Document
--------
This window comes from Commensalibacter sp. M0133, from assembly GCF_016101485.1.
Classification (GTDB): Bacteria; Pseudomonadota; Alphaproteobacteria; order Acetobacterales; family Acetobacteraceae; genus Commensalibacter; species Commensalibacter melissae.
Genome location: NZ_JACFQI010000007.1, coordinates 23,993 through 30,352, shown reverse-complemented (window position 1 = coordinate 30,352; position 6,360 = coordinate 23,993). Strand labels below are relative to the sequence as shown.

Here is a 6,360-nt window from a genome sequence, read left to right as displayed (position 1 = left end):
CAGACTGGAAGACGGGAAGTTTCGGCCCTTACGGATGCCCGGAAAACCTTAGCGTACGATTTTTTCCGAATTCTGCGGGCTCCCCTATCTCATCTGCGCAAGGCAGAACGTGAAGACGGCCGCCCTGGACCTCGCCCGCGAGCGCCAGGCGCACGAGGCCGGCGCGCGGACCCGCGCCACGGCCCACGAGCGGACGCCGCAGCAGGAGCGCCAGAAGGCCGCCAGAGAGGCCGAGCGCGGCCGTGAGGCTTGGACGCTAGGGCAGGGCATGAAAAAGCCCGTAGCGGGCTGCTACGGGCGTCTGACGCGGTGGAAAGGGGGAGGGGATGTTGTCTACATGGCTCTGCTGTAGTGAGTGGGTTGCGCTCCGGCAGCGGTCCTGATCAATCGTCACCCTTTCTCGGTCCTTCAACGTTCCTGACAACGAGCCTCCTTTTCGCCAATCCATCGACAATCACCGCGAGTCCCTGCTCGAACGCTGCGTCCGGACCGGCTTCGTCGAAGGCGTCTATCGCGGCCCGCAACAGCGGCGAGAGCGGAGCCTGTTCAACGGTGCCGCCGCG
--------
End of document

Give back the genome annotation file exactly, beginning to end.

This window comes from Commensalibacter sp. M0133, from assembly GCF_016101485.1.
Classification (GTDB): Bacteria; Pseudomonadota; Alphaproteobacteria; order Acetobacterales; family Acetobacteraceae; genus Commensalibacter; species Commensalibacter melissae.
Genome location: NZ_JACFQI010000007.1, coordinates 23,993 through 30,352, shown reverse-complemented (window position 1 = coordinate 30,352; position 6,360 = coordinate 23,993). Strand labels below are relative to the sequence as shown.

Here is a 6,360-nt window from a genome sequence, read left to right as displayed (position 1 = left end):
CAGACTGGAAGACGGGAAGTTTCGGCCCTTACGGATGCCCGGAAAACCTTAGCGTACGATTTTTTCCGAATTCTGCGGGCTCCCCTATCTCATCTGCGCAAGGCAGAACGTGAAGACGGCCGCCCTGGACCTCGCCCGCGAGCGCCAGGCGCACGAGGCCGGCGCGCGGACCCGCGCCACGGCCCACGAGCGGACGCCGCAGCAGGAGCGCCAGAAGGCCGCCAGAGAGGCCGAGCGCGGCCGTGAGGCTTGGACGCTAGGGCAGGGCATGAAAAAGCCCGTAGCGGGCTGCTACGGGCGTCTGACGCGGTGGAAAGGGGGAGGGGATGTTGTCTACATGGCTCTGCTGTAGTGAGTGGGTTGCGCTCCGGCAGCGGTCCTGATCAATCGTCACCCTTTCTCGGTCCTTCAACGTTCCTGACAACGAGCCTCCTTTTCGCCAATCCATCGACAATCACCGCGAGTCCCTGCTCGAACGCTGCGTCCGGACCGGCTTCGTCGAAGGCGTCTATCGCGGCCCGCAACAGCGGCGAGAGCGGAGCCTGTTCAACGGTGCCGCCGCG